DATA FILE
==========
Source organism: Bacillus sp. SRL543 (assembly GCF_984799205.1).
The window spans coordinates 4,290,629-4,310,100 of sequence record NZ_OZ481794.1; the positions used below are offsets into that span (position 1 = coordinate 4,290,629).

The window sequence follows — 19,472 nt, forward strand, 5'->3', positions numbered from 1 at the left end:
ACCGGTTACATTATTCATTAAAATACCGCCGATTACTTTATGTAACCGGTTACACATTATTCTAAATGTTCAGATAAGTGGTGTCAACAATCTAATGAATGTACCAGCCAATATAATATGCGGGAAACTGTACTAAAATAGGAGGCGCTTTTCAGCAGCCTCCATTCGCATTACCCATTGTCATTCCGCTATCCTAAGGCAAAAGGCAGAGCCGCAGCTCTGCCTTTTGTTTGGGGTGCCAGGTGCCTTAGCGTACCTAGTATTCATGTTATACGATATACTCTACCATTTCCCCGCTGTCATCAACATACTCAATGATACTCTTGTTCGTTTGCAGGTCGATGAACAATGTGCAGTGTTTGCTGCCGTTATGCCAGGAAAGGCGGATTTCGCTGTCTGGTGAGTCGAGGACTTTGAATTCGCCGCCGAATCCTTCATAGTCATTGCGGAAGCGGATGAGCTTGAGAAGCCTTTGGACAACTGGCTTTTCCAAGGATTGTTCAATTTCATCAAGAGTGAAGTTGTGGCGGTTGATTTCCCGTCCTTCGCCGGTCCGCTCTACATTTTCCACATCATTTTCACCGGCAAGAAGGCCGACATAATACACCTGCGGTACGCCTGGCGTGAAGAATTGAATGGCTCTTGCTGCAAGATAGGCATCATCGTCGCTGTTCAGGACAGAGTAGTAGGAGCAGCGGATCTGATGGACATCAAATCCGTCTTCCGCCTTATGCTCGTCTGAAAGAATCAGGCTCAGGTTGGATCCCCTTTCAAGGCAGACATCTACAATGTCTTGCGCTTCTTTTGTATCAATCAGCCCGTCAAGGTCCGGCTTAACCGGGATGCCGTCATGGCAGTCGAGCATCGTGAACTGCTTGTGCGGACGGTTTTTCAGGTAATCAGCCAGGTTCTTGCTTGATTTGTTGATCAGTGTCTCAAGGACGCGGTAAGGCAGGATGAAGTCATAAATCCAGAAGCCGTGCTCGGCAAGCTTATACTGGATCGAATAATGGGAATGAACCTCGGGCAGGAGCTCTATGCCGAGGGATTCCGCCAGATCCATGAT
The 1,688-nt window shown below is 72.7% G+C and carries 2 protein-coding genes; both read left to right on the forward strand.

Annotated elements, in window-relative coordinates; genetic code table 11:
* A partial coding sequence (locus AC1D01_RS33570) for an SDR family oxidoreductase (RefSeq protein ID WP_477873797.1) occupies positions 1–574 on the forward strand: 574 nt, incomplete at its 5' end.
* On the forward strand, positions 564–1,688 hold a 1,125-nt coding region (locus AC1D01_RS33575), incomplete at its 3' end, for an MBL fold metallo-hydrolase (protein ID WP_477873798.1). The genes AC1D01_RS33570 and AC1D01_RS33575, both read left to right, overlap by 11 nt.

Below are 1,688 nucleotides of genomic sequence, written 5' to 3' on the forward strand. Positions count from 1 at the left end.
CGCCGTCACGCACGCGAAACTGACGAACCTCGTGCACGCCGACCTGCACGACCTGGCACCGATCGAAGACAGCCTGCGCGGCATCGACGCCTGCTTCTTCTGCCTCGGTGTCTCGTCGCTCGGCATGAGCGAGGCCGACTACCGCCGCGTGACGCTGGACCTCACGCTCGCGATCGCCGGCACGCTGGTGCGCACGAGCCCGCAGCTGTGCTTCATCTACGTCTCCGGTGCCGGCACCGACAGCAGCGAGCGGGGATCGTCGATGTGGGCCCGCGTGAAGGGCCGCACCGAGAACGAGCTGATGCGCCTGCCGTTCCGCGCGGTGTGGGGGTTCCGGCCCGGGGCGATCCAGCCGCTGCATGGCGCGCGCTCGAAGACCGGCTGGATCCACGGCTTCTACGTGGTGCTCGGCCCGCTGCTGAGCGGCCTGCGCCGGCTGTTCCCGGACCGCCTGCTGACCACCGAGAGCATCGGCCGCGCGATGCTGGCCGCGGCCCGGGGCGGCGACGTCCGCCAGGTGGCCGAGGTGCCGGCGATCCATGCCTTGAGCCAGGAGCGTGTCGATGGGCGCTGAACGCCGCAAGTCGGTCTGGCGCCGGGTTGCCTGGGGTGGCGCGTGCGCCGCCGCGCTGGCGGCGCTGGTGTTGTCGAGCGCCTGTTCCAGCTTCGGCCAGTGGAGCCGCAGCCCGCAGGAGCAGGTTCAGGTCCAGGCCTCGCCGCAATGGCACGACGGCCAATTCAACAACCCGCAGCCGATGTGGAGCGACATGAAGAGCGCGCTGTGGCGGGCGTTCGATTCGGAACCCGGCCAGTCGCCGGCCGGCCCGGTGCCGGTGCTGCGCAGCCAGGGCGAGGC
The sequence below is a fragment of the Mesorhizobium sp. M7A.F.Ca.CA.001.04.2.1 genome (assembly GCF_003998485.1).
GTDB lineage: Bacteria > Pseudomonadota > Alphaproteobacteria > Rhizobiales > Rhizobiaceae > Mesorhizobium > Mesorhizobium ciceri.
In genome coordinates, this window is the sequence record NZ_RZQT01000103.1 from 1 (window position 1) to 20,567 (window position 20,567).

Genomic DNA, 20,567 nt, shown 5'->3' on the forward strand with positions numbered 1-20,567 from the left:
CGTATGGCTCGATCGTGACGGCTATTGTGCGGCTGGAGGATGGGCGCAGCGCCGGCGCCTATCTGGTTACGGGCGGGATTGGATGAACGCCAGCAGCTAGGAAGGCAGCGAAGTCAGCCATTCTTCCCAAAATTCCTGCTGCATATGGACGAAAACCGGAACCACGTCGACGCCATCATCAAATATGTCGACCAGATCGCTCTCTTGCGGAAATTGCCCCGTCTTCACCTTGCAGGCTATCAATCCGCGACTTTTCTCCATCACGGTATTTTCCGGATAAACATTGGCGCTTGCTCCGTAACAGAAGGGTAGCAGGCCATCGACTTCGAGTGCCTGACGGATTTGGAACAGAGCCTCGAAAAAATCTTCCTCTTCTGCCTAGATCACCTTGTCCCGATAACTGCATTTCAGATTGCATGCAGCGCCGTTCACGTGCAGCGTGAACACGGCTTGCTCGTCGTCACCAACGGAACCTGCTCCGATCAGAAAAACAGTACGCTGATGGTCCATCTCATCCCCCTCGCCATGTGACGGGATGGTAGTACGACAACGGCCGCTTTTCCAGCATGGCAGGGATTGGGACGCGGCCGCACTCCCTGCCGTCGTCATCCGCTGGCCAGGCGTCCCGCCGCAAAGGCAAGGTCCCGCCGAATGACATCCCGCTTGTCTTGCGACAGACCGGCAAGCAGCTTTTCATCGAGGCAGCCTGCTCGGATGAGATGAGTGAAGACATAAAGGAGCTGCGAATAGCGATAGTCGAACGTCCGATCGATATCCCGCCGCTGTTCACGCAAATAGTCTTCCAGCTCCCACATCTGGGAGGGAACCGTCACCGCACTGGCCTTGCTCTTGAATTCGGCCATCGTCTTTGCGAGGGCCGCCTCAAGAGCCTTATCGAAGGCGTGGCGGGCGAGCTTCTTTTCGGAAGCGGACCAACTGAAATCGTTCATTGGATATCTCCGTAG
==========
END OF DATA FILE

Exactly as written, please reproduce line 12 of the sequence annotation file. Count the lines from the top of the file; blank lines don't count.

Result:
GTDB lineage: Bacteria > Pseudomonadota > Alphaproteobacteria > Rhizobiales > Rhizobiaceae > Mesorhizobium > Mesorhizobium ciceri.